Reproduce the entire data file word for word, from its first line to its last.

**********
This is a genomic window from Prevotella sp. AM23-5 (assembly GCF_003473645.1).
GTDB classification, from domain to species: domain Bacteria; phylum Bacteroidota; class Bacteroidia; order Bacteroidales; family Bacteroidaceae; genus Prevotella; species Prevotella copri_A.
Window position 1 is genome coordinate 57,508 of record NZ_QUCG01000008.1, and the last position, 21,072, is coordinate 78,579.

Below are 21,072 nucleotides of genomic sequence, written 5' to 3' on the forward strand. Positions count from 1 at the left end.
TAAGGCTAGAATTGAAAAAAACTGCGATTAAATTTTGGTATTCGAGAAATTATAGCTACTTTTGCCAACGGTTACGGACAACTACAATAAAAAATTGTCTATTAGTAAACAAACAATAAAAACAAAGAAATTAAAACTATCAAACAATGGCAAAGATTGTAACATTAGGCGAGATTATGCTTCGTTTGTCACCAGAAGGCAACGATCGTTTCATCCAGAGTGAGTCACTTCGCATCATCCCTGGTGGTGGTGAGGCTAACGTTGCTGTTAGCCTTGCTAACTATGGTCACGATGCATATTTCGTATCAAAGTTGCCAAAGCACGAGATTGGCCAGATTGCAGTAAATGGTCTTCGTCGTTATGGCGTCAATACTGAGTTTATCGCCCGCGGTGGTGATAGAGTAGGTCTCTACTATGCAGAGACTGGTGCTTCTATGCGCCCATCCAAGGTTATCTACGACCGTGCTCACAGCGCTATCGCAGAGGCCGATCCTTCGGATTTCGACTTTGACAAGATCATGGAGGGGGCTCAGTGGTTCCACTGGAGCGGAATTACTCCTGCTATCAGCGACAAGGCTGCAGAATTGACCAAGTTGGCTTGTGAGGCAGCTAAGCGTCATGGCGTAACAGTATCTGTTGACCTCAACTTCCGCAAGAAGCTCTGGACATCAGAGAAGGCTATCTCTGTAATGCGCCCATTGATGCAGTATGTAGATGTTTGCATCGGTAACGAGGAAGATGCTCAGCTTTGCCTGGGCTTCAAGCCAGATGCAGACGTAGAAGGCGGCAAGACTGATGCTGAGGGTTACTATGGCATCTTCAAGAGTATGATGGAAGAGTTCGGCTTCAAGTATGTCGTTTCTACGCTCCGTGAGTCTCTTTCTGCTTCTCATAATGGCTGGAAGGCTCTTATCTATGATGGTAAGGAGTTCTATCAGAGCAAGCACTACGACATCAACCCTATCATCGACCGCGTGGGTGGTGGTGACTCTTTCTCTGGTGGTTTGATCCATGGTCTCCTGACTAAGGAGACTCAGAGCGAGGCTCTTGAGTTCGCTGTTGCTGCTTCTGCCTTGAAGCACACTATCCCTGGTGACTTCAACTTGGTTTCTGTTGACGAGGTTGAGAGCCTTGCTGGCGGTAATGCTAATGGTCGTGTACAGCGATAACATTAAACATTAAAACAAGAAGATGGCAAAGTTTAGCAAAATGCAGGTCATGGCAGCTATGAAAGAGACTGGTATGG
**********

This is a genomic window from Prevotella sp. AM23-5 (assembly GCF_003473645.1).
GTDB classification, from domain to species: domain Bacteria; phylum Bacteroidota; class Bacteroidia; order Bacteroidales; family Bacteroidaceae; genus Prevotella; species Prevotella copri_A.
Window position 1 is genome coordinate 57,508 of record NZ_QUCG01000008.1, and the last position, 21,072, is coordinate 78,579.

Below are 21,072 nucleotides of genomic sequence, written 5' to 3' on the forward strand. Positions count from 1 at the left end.
TAAGGCTAGAATTGAAAAAAACTGCGATTAAATTTTGGTATTCGAGAAATTATAGCTACTTTTGCCAACGGTTACGGACAACTACAATAAAAAATTGTCTATTAGTAAACAAACAATAAAAACAAAGAAATTAAAACTATCAAACAATGGCAAAGATTGTAACATTAGGCGAGATTATGCTTCGTTTGTCACCAGAAGGCAACGATCGTTTCATCCAGAGTGAGTCACTTCGCATCATCCCTGGTGGTGGTGAGGCTAACGTTGCTGTTAGCCTTGCTAACTATGGTCACGATGCATATTTCGTATCAAAGTTGCCAAAGCACGAGATTGGCCAGATTGCAGTAAATGGTCTTCGTCGTTATGGCGTCAATACTGAGTTTATCGCCCGCGGTGGTGATAGAGTAGGTCTCTACTATGCAGAGACTGGTGCTTCTATGCGCCCATCCAAGGTTATCTACGACCGTGCTCACAGCGCTATCGCAGAGGCCGATCCTTCGGATTTCGACTTTGACAAGATCATGGAGGGGGCTCAGTGGTTCCACTGGAGCGGAATTACTCCTGCTATCAGCGACAAGGCTGCAGAATTGACCAAGTTGGCTTGTGAGGCAGCTAAGCGTCATGGCGTAACAGTATCTGTTGACCTCAACTTCCGCAAGAAGCTCTGGACATCAGAGAAGGCTATCTCTGTAATGCGCCCATTGATGCAGTATGTAGATGTTTGCATCGGTAACGAGGAAGATGCTCAGCTTTGCCTGGGCTTCAAGCCAGATGCAGACGTAGAAGGCGGCAAGACTGATGCTGAGGGTTACTATGGCATCTTCAAGAGTATGATGGAAGAGTTCGGCTTCAAGTATGTCGTTTCTACGCTCCGTGAGTCTCTTTCTGCTTCTCATAATGGCTGGAAGGCTCTTATCTATGATGGTAAGGAGTTCTATCAGAGCAAGCACTACGACATCAACCCTATCATCGACCGCGTGGGTGGTGGTGACTCTTTCTCTGGTGGTTTGATCCATGGTCTCCTGACTAAGGAGACTCAGAGCGAGGCTCTTGAGTTCGCTGTTGCTGCTTCTGCCTTGAAGCACACTATCCCTGGTGACTTCAACTTGGTTTCTGTTGACGAGGTTGAGAGCCTTGCTGGCGGTAATGCTAATGGTCGTGTACAGCGATAACATTAAACATTAAAACAAGAAGATGGCAAAGTTTAGCAAAATGCAGGTCATGGCAGCTATGAAAGAGACTGGTATGG